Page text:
Although several studies have found a positive effect, the evidence is not conclusive ().
One study found caffeine to have a positive effect on bench press, but no effect on lower body strength or cycling sprints (, ).
A comparison of 27 studies found that caffeine may improve leg muscle power by up to 7%, but has no effects on smaller muscle groups ().
Caffeine may also improve muscular endurance, including the amount of repetitions performed at a certain weight ().
Overall, the current research indicates that caffeine may provide the most benefits for power-based activities that use large muscle groups, repetitions or circuits.
Bottom Line: For strength or power-based exercises, the research about the effects of caffeine is mostly positive, but still mixed.
Caffeine is a common ingredient in weight loss supplements.
Early research has shown that taking caffeine before exercise increases the release of stored fat by 30% ().
Another study found that caffeine supplements significantly increased the release of stored fat before and at the end of a workout ().
Caffeine can also increase the amount of fat you burn during exercise. It increases heat production and epinephrine, which helps burn additional calories and fat (, ).
However, there is currently no evidence that caffeine enhances weight loss in the long-term in exercising individuals.
More details here: Can Coffee Increase Your Metabolism and Help You Burn Fat?
Bottom Line: Caffeine can help release stored fat from fat cells, especially before and at the end of a workout. It can also help you burn more calories.
There are several things to keep in mind when supplementing with caffeine.
Dose is often based on body weight, set at around 1.4–2.7 mg per lb of body weight (3–6 mg per kg). This is about 200–400 mg for most people, although some studies use up to 600–900 mg ().
Start low, at 150–200 mg, to assess your tolerance. Then increase the dose to 400 or even 600 mg, in order to maintain a performance benefit.
If you wish to use caffeine for athletic performance, you should also save it for key events or races, in order to maintain sensitivity to its effects.
For optimal performance, take it about 60 minutes before a race or event. However, make sure to test this protocol first if you're not used to taking caffeine.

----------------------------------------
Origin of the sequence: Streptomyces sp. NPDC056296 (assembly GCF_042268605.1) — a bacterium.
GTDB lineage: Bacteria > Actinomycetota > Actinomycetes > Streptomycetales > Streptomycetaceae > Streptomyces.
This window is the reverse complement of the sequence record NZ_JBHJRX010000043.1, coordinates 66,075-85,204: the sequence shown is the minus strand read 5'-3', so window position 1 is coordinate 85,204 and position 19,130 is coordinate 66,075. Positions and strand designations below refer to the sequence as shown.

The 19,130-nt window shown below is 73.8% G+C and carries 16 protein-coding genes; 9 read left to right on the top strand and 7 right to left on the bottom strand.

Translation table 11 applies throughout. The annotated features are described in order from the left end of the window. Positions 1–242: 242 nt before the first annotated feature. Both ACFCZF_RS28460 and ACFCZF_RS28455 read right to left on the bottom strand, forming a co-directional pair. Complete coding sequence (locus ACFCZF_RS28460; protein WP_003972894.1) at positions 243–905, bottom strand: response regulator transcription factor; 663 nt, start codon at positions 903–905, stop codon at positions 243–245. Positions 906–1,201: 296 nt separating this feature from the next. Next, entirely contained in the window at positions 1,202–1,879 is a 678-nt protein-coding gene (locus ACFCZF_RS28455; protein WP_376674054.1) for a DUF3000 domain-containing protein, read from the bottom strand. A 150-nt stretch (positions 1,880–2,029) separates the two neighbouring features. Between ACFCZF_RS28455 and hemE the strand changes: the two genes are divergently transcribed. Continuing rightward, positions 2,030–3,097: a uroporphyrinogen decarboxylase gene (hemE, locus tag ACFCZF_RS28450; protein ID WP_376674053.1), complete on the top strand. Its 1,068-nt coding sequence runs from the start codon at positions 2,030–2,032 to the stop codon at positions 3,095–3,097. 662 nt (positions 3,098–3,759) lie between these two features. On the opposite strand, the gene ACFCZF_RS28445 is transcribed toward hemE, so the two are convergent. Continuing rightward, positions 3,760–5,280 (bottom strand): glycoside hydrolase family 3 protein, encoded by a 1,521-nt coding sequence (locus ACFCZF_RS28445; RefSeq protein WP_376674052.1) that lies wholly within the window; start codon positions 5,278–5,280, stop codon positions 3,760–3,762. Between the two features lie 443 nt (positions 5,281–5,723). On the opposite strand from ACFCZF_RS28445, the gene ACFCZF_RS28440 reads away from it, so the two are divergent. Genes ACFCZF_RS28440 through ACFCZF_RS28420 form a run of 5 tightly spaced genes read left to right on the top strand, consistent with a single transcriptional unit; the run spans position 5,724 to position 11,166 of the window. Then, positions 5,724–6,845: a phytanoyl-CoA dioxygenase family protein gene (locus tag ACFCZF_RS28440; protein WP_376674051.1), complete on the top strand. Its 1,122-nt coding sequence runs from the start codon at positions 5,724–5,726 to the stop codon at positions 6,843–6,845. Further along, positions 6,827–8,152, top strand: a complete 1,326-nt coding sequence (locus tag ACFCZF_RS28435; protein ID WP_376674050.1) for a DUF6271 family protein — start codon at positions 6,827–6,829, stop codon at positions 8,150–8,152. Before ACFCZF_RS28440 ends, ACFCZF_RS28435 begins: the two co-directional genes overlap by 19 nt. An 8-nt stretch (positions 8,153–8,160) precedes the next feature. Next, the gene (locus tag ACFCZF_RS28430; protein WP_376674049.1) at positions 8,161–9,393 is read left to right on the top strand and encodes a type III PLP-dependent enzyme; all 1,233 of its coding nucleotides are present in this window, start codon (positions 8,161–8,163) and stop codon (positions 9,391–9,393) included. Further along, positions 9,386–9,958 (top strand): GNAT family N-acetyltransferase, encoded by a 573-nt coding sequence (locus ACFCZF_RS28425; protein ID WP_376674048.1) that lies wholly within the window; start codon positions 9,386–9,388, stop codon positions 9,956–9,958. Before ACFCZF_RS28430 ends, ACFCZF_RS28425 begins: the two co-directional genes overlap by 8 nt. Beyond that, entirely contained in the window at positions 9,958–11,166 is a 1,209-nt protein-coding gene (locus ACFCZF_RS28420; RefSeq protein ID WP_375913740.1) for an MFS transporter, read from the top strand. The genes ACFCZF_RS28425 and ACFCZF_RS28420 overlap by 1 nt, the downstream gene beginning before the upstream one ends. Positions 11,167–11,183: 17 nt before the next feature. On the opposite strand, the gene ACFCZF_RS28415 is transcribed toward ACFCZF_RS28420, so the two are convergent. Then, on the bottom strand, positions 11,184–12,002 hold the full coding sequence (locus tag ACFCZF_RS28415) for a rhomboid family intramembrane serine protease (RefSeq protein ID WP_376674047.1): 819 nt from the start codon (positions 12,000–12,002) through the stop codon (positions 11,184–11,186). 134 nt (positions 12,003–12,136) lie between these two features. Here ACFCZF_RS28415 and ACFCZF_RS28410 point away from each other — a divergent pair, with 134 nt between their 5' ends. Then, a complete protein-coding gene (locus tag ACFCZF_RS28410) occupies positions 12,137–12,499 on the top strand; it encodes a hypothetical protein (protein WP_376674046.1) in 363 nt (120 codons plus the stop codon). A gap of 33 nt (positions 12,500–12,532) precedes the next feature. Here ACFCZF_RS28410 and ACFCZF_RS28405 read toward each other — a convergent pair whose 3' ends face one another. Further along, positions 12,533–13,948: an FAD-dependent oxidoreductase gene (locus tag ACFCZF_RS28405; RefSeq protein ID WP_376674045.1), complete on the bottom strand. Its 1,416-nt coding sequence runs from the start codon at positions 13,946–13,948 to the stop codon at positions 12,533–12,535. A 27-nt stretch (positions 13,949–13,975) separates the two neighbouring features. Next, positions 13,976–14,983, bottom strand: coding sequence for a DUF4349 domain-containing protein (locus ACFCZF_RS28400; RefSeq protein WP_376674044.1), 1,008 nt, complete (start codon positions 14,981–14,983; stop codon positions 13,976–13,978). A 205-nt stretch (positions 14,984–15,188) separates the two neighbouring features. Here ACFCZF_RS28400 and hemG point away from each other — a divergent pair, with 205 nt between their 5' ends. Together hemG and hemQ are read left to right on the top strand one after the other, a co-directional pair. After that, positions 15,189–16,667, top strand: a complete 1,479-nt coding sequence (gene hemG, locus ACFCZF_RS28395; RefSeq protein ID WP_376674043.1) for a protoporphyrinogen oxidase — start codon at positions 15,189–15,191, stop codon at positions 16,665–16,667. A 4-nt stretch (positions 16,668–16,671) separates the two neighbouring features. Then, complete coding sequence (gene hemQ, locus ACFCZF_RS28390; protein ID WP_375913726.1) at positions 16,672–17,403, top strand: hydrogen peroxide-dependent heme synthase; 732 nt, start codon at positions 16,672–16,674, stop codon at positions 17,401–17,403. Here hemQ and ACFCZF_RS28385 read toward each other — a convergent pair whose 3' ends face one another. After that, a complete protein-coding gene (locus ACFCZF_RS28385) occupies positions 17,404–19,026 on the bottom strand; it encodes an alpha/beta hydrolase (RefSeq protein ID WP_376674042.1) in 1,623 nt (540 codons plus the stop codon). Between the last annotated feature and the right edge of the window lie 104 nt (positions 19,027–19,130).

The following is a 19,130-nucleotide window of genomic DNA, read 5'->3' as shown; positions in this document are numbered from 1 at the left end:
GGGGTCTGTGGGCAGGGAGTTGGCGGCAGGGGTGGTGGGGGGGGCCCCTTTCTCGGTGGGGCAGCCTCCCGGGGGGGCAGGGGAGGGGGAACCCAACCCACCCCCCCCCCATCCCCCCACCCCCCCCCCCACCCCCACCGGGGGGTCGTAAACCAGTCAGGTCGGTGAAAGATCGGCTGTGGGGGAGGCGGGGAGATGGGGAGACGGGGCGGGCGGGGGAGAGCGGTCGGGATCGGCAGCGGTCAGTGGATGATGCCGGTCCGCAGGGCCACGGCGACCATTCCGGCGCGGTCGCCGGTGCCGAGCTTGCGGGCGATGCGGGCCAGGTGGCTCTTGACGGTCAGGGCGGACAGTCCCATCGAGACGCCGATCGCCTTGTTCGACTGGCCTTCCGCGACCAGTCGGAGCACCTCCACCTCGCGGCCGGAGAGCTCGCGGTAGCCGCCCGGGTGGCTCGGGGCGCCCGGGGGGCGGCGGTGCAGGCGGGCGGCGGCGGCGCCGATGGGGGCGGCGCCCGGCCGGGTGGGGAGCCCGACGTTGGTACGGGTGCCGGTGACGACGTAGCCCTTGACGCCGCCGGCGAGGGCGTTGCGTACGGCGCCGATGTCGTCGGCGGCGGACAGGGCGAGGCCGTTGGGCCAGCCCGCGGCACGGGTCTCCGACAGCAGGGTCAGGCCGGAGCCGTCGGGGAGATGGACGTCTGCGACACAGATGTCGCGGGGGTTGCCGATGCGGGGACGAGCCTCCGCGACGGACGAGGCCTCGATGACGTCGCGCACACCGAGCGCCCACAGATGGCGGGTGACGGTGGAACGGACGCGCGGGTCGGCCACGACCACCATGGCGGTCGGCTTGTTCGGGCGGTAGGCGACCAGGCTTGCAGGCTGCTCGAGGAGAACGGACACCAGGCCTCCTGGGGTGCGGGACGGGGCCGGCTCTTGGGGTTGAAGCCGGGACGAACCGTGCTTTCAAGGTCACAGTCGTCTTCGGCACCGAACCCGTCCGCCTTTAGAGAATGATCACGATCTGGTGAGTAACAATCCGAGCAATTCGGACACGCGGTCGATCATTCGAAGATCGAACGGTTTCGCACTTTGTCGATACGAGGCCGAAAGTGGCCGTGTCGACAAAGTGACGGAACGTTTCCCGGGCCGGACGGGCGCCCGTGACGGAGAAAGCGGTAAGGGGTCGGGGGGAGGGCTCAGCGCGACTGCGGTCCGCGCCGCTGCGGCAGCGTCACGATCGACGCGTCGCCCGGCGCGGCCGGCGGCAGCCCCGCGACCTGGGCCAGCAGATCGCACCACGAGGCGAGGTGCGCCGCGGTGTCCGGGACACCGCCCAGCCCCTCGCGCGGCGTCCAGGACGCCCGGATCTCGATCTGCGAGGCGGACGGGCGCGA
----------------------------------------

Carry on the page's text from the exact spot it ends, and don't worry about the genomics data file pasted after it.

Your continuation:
Bottom Line: Taking 200–400 mg of caffeine anhydrous, 60 minutes before a race or event, can help maximize performance benefits.
At a sensible dose, caffeine can provide many benefits with few side effects. However, it may be unsuitable for some people.
Here are some common side effects of too much caffeine:
- Increased heart rate.
- Insomnia or sleep disruption.
- Stomach discomfort.
High doses of 600 mg have been shown to increase tremors and restlessness, especially for people who are not used to caffeine.
People who are prone to anxiety may also want to avoid high doses ().
Additionally, caffeine is not recommended for people who take certain medications, as well as those with a heart condition or high blood pressure ().
Timing may also matter, as late-night or evening caffeine can disrupt sleep. Try to avoid caffeine intake after 4 or 5 pm.
Finally, you could become ill, or even die, if you were to overdose on extremely high amounts of caffeine. Do not confuse milligrams with grams.
Bottom Line: Caffeine is a fairly safe supplement at the recommended doses. It may provide minor side effects for some people, and should not be used if you have a heart condition or high blood pressure.
Caffeine is one of the most effective exercise supplements available. It is also very cheap and relatively safe to use.
Studies have shown that caffeine can benefit endurance performance, high-intensity exercise and power sports. However, it seems to benefit trained athletes the most.
The recommended dose varies by body weight, but is typically about 200–400 mg, taken 30–60 minutes before a workout.
Caffeine anhydrous supplements seem to be the most beneficial, but regular coffee is also a good option.